* Housing regulator says any Libor-related losses not
* Fannie, Freddie rely on Libor for bond, swap investments
By Margaret Chadbourn
WASHINGTON, Dec 19 U.S. mortgage finance giants
Fannie Mae and Freddie Mac may have suffered
more than $3 billion in losses due to manipulation of the
benchmark interest rate known as Libor, according to an internal
memo by a federal watchdog.
The estimate was provided in a memo that was sent to Freddie
and Fannie's regulator, the Federal Housing Finance Agency, by
its inspector general. Reuters obtained a copy of the memo. The
watchdog urged the regulator to consider whether the losses
warranted a lawsuit against the banks that set Libor.
"We conducted a preliminary analysis of potential
Libor-related losses at Fannie and Freddie and shared that with
FHFA, recommending that they conduct a thorough review of the
issue," a spokeswoman for the inspector general's office said
when asked about the memo. "FHFA agreed to study the matter
A FHFA spokeswoman said the regulator "has not substantiated
any particular Libor-related losses for Fannie Mae and Freddie
Mac," and the regulator "has not made any determination
regarding legal action."
"We continue to evaluate issues associated with Libor and
monitor Libor-related developments, recognizing that other
Federal agencies are also involved in related matters," she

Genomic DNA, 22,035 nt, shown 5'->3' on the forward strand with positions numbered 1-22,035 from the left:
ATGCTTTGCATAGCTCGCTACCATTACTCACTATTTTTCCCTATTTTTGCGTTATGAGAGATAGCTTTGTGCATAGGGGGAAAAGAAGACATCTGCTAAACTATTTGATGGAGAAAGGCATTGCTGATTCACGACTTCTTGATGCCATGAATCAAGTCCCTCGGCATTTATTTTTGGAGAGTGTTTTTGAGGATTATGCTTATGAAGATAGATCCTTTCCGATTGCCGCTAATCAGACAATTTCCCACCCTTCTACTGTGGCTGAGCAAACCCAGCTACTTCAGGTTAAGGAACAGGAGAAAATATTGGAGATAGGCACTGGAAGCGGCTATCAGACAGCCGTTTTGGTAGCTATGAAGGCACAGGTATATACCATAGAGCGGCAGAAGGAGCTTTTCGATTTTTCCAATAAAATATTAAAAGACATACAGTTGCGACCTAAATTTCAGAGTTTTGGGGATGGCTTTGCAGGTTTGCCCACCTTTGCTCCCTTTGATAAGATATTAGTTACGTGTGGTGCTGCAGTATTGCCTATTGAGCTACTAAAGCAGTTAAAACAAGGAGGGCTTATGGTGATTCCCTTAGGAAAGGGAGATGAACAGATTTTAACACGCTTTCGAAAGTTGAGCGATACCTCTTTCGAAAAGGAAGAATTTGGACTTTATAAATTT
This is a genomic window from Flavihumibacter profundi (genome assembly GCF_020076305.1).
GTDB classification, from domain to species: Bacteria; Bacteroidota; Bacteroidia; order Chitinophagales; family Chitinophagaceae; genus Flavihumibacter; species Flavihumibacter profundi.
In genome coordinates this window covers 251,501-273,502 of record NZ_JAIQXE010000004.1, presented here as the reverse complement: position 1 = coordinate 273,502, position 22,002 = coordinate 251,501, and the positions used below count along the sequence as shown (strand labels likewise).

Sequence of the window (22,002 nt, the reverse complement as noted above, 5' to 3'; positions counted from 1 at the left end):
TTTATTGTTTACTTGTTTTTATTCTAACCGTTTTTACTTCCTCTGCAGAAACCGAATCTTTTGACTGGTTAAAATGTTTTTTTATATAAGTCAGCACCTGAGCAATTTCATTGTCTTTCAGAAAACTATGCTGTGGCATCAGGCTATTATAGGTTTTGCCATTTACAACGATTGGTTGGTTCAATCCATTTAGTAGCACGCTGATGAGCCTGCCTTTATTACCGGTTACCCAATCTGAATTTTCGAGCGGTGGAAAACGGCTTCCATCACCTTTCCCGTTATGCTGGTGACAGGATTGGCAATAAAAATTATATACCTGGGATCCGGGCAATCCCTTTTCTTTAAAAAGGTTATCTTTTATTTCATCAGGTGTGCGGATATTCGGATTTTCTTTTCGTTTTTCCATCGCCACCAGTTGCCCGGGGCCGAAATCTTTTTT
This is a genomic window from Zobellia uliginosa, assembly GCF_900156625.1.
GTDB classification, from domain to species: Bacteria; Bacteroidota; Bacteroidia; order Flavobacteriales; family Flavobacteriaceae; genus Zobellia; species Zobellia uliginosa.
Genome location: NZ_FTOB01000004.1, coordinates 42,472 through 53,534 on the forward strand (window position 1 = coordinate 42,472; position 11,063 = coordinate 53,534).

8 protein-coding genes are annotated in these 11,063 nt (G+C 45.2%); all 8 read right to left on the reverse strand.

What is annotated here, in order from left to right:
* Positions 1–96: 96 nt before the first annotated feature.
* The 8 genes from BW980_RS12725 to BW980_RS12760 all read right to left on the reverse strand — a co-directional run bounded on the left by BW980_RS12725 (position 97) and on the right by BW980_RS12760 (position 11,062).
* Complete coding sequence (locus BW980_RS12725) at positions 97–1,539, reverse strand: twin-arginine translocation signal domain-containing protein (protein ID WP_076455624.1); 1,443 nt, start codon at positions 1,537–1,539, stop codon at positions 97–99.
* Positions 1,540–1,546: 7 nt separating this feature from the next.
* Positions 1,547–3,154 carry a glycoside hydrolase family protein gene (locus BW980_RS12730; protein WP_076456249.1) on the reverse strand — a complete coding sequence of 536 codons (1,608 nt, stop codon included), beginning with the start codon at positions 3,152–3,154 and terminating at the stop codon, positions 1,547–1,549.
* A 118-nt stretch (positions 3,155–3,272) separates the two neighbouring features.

Dozens of U.S. and European banks are under scrutiny for
allegedly rigging the London interbank offered rate, known as
Libor, which has an impact on borrowing costs throughout the
Fannie Mae and Freddie Mac use Libor for their investments
on mortgage bonds and swaps, both popular floating-rate
financial instruments. The two companies, which have received
almost $190 billion in taxpayer aid since they were seized by
the government in 2008, might have lost money if Libor was
artificially depressed on mortgage debt and assets they hold in
Swiss bank UBS on Wednesday agreed to a $1.5
billion fine, the second-largest ever levied on a bank. after
admitting to fraud and bribery as the Libor scandal deepened.
Libor is intended to measure the rate at which banks lend to
one another and is used as a benchmark to set borrowing costs on
financial instruments, including derivatives and mortgages.
Fannie Mae and Freddie Mac are the two biggest players in
the U.S. mortgage market. They provide a steady stream of funds
by purchasing mortgages from lenders and either holding them or
repackaging them as securities, which they sell to investors
with a guarantee.
The 14-page internal memo said the loss estimate compiled by
the federal watchdog was based on Fannie Mae and Freddie Mac's
public financial statements and historical interest rate data.